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Once you’ve finally drummed up the courage to seek professional treatment, I would like to personally congratulate you from the bottom of my heart. You’re on your way to eating disorder recovery, and your life is about to change in the best way possible. In order to maximize your chances of selecting the most effective program, it’s crucial that you do your research and find the right treatment option for you. Here is a guide to simplify your eating disorder treatment options and resources.
Types of Treatment
There are various levels of care available for anyone seeking treatment. Although they’re not always advertised equally, it’s important that you know your options. The most common types of treatment are:
Residential Treatment, oftentimes known as RTC or rehab, entails a live-in health care in a facility dedicated to providing therapy for substance abuse or mental illness. Patients are monitored 24 hours a day for typically 30, 60, or 90 days. To find a residential eating disorder treatment center, click here or here.
Hospital or Inpatient Treatment is monitored in a unit of an inpatient hospital and is beneficial for anyone requiring urgent medical care and attention.The primary focus of this level of care is medical stabilization and interruption of weight loss, with typical stays of less than 3 weeks. Once the patient is cleared, they’re usually discharged to a residential care facility.
Partial Hospitalization Programs, also known as PHP, are non-residential treatment plans designed for patients who need structured programming without 24 hour supervision. It’s common for former inpatient or residential program participants to “step down” to this level of care because it continues to provide a high amount of structure and face-to-face support with varying levels of intensity and frequency. To find a partial hospitalization eating disorder treatment program, click here or here.
Intensive Outpatient Programs, also known as IOP, are also non-residential treatment plans designed for patients who do not require 24 hour supervision. This level of care is designed for men and women who seek structured support with the ability to remain in school or work. Programs at this level usually meet at individualized times for the participant, ranging from 2-5 days a week. Treatment options typically include individualized therapy, personalized nutrition consultation, topic focused groups, and family support groups. To find an intensive outpatient eating disorder treatment program, click here or here.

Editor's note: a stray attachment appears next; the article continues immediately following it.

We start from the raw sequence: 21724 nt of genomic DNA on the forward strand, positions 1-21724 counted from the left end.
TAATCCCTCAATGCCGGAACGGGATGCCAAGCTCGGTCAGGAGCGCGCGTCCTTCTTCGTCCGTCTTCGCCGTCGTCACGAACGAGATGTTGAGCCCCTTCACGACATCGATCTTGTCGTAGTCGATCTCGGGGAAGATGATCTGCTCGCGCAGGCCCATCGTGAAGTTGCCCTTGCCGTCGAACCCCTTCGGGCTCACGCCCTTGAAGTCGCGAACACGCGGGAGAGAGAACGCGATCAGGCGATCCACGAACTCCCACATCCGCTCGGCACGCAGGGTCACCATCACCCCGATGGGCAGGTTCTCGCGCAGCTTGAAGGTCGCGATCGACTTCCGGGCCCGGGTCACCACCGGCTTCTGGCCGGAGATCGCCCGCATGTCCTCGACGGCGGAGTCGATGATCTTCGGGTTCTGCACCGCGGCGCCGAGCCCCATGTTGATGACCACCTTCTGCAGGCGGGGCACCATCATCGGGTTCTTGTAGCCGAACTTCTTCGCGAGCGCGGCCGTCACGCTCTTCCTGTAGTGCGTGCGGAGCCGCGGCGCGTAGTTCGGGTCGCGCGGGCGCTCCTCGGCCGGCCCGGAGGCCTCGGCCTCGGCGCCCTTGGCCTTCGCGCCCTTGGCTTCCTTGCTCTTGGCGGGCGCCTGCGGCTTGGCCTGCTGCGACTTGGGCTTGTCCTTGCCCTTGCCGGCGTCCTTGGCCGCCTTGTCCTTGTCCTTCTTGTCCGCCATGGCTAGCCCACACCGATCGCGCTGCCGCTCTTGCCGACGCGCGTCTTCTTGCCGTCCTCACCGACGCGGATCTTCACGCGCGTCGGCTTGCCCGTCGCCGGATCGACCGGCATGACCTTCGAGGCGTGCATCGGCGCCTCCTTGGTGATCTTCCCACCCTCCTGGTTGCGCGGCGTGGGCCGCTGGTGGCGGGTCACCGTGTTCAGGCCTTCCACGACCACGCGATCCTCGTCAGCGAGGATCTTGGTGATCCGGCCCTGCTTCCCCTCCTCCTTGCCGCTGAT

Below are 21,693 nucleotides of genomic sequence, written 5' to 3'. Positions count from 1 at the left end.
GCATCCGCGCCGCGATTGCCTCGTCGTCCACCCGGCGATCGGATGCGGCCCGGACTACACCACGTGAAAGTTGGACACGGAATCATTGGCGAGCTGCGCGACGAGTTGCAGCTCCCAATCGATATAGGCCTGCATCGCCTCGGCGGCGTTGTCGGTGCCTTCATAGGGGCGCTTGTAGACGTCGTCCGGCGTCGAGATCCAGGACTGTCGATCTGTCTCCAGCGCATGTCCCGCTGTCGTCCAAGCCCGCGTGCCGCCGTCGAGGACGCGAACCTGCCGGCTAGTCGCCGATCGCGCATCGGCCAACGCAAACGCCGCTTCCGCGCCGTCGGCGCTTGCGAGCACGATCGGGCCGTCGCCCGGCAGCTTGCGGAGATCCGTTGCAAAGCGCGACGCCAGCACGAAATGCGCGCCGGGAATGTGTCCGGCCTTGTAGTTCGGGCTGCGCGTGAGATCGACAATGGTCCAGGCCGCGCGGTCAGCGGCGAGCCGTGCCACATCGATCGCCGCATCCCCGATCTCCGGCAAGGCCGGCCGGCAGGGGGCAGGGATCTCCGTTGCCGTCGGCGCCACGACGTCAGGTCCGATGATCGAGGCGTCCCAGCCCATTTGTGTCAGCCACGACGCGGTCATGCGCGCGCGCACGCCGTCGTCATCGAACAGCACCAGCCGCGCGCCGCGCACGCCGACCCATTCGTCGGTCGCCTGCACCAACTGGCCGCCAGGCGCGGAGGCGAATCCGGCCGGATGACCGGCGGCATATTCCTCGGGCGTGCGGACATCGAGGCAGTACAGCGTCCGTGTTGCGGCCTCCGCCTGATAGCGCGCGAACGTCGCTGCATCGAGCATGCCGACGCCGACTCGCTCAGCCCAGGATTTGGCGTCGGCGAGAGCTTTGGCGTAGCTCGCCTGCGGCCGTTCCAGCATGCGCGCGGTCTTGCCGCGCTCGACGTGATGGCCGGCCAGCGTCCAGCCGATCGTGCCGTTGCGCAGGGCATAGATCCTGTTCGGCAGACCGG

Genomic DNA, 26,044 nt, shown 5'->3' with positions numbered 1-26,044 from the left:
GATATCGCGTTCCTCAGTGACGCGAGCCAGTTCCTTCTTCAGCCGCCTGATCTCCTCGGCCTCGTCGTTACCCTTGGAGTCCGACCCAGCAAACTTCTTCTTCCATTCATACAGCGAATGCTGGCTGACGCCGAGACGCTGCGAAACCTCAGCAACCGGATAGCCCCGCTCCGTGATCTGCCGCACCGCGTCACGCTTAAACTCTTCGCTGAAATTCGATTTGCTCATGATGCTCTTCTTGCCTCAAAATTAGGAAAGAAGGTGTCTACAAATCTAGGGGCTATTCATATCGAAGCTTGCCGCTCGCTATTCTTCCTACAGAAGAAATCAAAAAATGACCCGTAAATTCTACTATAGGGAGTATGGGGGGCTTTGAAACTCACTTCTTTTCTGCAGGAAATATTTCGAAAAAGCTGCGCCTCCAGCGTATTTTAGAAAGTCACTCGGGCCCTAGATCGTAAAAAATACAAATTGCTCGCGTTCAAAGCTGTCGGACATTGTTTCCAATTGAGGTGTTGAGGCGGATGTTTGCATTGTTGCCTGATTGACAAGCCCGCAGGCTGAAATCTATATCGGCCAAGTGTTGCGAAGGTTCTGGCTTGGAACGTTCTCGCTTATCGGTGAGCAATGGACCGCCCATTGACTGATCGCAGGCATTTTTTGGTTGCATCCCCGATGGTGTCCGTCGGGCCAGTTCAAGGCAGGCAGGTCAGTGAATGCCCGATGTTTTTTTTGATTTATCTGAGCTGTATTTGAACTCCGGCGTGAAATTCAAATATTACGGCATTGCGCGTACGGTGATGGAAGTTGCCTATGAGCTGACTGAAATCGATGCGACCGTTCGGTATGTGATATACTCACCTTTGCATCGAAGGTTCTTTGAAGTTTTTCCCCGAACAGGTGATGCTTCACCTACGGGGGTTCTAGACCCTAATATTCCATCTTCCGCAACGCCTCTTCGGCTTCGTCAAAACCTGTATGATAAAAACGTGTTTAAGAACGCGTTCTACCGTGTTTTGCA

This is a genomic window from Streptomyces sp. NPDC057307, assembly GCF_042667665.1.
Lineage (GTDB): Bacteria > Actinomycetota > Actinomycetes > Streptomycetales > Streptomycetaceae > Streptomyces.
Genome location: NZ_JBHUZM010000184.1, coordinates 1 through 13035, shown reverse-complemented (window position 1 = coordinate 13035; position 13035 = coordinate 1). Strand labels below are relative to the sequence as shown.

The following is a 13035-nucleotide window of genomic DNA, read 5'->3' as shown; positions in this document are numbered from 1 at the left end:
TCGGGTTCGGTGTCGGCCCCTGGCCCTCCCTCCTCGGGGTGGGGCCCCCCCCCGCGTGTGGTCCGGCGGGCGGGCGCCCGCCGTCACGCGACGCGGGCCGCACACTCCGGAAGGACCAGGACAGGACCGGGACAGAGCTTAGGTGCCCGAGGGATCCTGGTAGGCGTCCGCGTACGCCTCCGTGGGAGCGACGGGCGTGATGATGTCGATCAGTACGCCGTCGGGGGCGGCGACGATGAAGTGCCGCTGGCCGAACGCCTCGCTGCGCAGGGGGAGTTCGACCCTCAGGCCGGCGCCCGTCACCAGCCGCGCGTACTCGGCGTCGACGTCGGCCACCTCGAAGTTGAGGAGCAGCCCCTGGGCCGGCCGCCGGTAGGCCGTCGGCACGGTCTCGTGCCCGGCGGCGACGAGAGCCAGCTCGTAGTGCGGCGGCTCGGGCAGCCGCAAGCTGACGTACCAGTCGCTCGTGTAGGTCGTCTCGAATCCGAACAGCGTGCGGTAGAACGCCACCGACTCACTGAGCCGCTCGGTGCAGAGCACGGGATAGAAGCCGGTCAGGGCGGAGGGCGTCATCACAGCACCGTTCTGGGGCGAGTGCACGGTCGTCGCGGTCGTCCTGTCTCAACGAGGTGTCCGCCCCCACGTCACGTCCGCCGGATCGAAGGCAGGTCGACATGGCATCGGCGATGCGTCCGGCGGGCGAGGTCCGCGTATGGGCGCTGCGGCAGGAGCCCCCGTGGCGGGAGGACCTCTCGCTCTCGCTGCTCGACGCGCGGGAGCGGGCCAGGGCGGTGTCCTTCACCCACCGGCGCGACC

Outpatient Treatment is the least restrictive level of care. Men and women participating in outpatient programs may see a nutritionist, therapist, and other recovery professionals approximately 2-3 times per week. This level of care can be helpful to those who need to continue to work or attend school. Outpatient treatment is also desirable for those who do not have the insurance to cover higher levels of care but are looking for assistance to stay in recovery. To find an outpatient eating disorder treatment program, click here or here.
Continuing Care is recommended after discharge from residential or inpatient programs when patients have the option of continuing care. This would allow them to continue having periodic sessions with their primary therapist and nutritionist for ongoing support in recovery. Frequency of sessions are typically determined or recommended by the overall treatment team at the higher level of care and prior to discharge.
Support Groups are an effective and cost-free self-help option for anyone in search of further treatment resources. To find a local support group near you, search for your state here. Some 12-step support groups are Anorexics and Bulimics Anonymous, Food Addicts Anonymous, Eating Disorders Anonymous, and Overeaters Anonymous. College campuses often offer anonymous support groups, as well, so contact your school’s Student Health Services department to find out what’s available to you.
Patient Types Served
Make sure you know the types of patients served at any given facility. Most facilities specialize in either adolescent or adult care, and many facilities aren’t co-gender for potential safety reasons.